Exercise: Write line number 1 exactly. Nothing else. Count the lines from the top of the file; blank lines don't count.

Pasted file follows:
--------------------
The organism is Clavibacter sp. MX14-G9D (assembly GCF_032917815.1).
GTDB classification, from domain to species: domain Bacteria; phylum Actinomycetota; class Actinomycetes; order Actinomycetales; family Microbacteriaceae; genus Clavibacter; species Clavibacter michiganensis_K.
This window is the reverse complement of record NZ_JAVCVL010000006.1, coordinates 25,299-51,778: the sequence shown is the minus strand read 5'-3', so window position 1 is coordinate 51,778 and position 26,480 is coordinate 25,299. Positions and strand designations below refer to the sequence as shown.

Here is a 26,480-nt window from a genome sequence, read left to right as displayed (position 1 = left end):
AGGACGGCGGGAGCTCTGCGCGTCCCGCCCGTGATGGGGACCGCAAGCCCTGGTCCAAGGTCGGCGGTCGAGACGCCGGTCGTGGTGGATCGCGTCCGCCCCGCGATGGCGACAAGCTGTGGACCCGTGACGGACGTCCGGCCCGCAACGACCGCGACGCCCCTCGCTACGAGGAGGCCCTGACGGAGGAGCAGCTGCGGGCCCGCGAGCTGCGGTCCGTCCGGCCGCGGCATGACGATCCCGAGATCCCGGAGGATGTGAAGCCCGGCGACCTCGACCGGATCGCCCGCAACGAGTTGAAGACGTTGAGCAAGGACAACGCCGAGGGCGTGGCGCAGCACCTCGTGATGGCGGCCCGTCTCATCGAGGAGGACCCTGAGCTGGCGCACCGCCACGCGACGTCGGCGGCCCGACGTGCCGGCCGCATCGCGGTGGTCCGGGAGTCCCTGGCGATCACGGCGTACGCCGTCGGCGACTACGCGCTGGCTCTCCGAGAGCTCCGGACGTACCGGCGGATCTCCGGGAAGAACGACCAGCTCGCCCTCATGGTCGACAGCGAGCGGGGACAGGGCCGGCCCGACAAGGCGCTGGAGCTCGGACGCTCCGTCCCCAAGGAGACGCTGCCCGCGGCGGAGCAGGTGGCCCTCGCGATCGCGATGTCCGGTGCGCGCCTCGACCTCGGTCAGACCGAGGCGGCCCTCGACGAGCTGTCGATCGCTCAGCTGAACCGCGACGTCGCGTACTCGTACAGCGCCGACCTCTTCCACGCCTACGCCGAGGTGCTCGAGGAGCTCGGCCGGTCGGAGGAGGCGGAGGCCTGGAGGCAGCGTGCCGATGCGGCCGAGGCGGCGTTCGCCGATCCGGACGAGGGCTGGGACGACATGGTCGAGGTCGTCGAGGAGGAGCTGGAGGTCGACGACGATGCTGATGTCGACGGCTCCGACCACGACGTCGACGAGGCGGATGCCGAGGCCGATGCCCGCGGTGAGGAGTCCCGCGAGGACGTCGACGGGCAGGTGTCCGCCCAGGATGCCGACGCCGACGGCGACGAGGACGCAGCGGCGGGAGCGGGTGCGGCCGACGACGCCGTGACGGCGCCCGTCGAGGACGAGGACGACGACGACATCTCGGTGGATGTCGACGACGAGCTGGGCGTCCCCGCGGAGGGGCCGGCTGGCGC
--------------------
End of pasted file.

The organism is Clavibacter sp. MX14-G9D (assembly GCF_032917815.1).